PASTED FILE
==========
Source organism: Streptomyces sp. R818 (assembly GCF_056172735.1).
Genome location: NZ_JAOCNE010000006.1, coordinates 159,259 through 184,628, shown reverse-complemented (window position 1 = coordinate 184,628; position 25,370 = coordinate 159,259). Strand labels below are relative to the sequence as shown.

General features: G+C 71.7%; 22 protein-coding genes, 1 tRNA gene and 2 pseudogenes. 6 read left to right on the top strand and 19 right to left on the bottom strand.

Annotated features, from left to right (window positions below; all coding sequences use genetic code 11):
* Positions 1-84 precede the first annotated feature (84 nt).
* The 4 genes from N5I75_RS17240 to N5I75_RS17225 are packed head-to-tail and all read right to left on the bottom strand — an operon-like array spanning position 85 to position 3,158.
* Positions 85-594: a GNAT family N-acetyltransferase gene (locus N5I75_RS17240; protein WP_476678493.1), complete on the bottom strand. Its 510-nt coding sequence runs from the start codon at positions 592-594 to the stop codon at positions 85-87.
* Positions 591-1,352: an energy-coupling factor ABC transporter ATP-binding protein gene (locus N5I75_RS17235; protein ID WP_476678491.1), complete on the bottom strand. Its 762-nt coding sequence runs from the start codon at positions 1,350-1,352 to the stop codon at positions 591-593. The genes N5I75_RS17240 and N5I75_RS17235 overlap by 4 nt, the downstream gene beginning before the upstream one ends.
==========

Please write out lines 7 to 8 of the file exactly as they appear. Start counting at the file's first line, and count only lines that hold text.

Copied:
* Positions 85-594: a GNAT family N-acetyltransferase gene (locus N5I75_RS17240; protein WP_476678493.1), complete on the bottom strand. Its 510-nt coding sequence runs from the start codon at positions 592-594 to the stop codon at positions 85-87.
* Positions 591-1,352: an energy-coupling factor ABC transporter ATP-binding protein gene (locus N5I75_RS17235; protein ID WP_476678491.1), complete on the bottom strand. Its 762-nt coding sequence runs from the start codon at positions 1,350-1,352 to the stop codon at positions 591-593. The genes N5I75_RS17240 and N5I75_RS17235 overlap by 4 nt, the downstream gene beginning before the upstream one ends.